I agree that mushing kind of has X-card policies written into it, which is probably for the better given that most of the time this stuff isn't actual tabletop gaming, but creative writing with strangers. Strangers can be weird; doubly so with the anonymity factor.

    The x-card itself is more designed for in-person TT RPG/OTT games and convention games. It's been getting heavy use as a "fuck that" button in response to plenty of complaints of con GMs perving on female players or creeping on them through IC content.

  • I see what you’re saying, Ghost, but you are mixing apples and oranges.

    The x-card appears to be suggested for con-games, where there are plenty of strangers getting together for a session. You don’t really have that time to team-build and communicate the expectations. The x-card is a great policy for game stores that are trying to draw interest from newcomers. That’s where its strength lies.

    I concur that it is not a substitute for effective communication over time, but it is an excellent idea to draw in a new crowd.

  • @Ganymede Oh, I probably should have clarified that my game industry buddies out here (and a number of other) advocate for the use of X-Cards in both con games AND in-person coffee table RPG night games.

    V5 also mentioned the x-card as an option, IIRC.

  • I will say this in favor of the X card idea: I've asked my players what they wanted and didn't want to see. The words they used were almost the opposite of what they meant, and in their case they would not of used an X card option when I thought they would. The reverse will hold true: people may not know until it happens that something will affect them. Removing the barrier of explanation or prior (every topic ever discussed) consent means you keep peoples health in the fore.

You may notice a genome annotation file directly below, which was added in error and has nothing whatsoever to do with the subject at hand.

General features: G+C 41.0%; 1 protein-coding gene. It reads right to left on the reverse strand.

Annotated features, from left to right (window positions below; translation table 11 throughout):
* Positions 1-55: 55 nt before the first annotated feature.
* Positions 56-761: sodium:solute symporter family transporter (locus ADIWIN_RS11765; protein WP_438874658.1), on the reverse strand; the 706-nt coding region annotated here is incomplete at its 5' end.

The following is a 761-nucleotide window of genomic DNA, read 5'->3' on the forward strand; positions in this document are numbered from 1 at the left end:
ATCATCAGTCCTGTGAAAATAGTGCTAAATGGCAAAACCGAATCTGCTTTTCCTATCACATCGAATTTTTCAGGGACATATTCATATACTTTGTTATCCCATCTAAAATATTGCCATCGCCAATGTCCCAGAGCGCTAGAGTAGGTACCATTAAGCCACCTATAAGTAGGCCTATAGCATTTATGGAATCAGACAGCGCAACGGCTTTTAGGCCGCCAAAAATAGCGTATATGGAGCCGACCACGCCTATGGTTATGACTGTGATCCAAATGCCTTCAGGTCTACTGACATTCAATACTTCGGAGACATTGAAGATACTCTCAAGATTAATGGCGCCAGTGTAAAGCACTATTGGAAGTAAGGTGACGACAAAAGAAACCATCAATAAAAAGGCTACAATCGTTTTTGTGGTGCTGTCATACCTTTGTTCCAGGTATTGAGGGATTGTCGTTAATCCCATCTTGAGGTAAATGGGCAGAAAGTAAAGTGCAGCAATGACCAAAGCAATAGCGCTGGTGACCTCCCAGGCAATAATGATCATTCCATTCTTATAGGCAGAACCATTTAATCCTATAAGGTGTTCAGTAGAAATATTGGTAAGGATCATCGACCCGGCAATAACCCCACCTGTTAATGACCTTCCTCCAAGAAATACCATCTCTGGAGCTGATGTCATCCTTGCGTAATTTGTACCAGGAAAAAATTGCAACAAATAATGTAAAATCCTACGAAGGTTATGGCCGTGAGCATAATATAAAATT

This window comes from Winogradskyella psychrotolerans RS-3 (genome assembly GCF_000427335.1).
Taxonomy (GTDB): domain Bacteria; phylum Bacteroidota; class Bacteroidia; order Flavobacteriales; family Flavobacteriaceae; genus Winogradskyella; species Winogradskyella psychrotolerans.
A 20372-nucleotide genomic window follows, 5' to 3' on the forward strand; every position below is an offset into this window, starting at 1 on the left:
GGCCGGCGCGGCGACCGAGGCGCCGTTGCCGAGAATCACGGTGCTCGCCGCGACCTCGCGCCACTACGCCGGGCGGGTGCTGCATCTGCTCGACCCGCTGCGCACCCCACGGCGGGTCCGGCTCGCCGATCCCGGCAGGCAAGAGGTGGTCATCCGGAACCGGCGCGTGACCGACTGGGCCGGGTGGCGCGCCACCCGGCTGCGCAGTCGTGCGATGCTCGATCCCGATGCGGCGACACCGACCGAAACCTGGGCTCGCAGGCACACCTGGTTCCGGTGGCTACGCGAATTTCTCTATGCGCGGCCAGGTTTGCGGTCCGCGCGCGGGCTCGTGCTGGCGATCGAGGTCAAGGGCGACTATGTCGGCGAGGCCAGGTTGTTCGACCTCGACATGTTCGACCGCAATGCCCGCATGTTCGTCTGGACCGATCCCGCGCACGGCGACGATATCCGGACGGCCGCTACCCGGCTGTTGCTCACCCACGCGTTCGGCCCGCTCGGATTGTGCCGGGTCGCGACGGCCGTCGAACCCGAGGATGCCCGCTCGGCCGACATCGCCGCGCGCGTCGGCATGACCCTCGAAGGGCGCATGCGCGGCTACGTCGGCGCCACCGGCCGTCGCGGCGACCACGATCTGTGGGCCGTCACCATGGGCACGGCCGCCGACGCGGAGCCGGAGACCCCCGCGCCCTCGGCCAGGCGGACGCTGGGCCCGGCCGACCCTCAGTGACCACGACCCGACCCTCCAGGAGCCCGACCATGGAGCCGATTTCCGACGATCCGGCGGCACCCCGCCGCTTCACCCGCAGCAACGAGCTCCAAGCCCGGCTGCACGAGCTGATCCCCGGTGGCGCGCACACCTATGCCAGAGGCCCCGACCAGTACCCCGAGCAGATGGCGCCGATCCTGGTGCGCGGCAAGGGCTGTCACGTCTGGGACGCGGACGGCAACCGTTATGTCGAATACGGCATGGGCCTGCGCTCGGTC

Online, there are many many more options, and at minimum, I think it fair to ask to alter content, or ask to be excused from the particulars, or completely if things go off the rails.

  • Pitcrew

    If you were to use something similar on game, if the concern is that one person might derail a whole scene were topics were disclosed in advance, why not tool it as something that a player can signal a no-harm-no-foul you guys are awesome but I need to exit (without worrying about offending the others)?

    I know that we have had FTB for years, but there can be some negative assumptions and comments that result (or people THINK that there will be, because of past experiences). I have said before I think most problems of discomfort and communication breakdowns tend to happen because people do not know how to exit quickly and graciously (or accept another's exit). Maybe this would help if adopted into the culture.

  • @mietze said in X-Cards:

    why not tool it as something that a player can signal a no-harm-no-foul you guys are awesome but I need to exit

    There's a pretty strong "RL First" mantra in the hobby. Simply saying "Hey guys I've gotta step out" works well.

  • We do already kinda have this as a 'page the GM' kind of thing, if someone wants to make a quiet exit without speaking up to all and sundry.

    p GM=This is hitting an RL limit for me due to <X>. I'd like an out this round, via <Reasonably Possible Y, ex: 'hears a noise outside to investigate and will meet up with the party later', 'is knocked out and carried home by the others', 'gets an emergency call from Bob and must go', etc.> if at all possible.

  • Pitcrew

    There are definitely other ways to do it, though as a potential new tool was being discussed, I thought I'd weigh in.